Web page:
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What this book is, is a very specialized art instruction book aimed at animation artists and Disney animation artists specifically. Still, it does teach focus on, and simplification of gesture in a way that can be effectively used in any medium. Had I to reduce Drawn to Life to its barest topic, it would be just that - capturing and communicating gesture. Animation requires special techniques adapted to 2D line drawing. Those are the heart of the book, along with Walt Stanchfield's philosophy, optimism, and personification of Disney post-WWII history.
The book is a collection of Walt Stanchfield's weekly lectures to the Disney animators, consisting of drawing handouts and notes. The lecture topics were, and are, essentially random (his own term) as this wasn't intended as a course of study, but as professional development and continuing ed for an existing, highly-accomplished staff of artists. There are 149 lectures in the first volume alone, under such titles as "Using Cylinders", "Think First ...", "Get Out Of Your Way", "Action Analysis", "Silhouette", and so on.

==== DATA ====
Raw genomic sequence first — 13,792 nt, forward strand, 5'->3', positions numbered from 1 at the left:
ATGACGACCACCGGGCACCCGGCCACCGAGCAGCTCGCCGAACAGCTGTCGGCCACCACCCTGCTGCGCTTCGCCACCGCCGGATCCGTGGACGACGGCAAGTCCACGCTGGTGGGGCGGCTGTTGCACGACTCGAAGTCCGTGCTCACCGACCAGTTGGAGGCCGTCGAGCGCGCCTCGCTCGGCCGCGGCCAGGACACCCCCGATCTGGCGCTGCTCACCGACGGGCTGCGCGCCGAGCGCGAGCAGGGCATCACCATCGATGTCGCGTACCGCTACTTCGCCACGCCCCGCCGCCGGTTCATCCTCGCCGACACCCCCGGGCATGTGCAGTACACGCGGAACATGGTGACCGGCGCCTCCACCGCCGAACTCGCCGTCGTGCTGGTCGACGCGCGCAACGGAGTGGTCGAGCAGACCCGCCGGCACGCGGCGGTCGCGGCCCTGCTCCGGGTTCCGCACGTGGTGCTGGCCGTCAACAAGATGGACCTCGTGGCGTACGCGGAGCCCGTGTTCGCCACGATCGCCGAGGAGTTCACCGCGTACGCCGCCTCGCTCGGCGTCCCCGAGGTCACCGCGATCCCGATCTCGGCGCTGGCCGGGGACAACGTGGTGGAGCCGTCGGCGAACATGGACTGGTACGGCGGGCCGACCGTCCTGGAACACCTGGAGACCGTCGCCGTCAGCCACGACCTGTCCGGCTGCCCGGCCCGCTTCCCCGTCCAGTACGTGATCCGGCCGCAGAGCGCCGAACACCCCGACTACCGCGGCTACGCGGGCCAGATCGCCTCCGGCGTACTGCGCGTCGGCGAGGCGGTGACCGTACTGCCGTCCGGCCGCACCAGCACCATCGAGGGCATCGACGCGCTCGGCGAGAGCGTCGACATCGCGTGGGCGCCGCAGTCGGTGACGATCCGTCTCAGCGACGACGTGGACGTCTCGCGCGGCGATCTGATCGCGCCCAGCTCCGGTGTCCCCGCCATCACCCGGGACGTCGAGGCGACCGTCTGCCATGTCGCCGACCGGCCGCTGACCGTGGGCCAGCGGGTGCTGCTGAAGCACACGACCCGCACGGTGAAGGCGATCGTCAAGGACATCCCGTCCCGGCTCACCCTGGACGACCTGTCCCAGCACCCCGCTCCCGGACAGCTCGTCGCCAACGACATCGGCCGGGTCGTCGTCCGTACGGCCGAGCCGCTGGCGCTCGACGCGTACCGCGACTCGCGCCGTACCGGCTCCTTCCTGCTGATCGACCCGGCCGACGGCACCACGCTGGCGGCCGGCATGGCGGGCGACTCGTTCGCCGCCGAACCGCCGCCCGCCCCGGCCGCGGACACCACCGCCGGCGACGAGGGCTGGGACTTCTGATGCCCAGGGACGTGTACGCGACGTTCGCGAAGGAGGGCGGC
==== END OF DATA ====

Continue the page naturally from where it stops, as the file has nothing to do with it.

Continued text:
Having dabbled in art classes and books over the years, I often find such material highly-technical ... and deadly dull. Drawn to Life is neither. Though the volume is large (nearly 400 pages), each lecture chapter is short and to the point. Stanchfield's teaching style is literate and personable, often humorous and riddled with stories. Drawings accompanying each lecture are quite loose and sketchy, invariably on-point, and amazingly convincing. Who knew that the subtlest shift in the slant of a line could be so compelling?
I walked away with a renewed appreciation for animation artists, an enhanced vocabulary that includes terms like stretch and squish, and tools I lacked to evaluate animation quality. Recommended, not just for artists, but for anyone intrigued by animation. Naturally, the Disney characters and commentary sprinkled throughout are fun, too.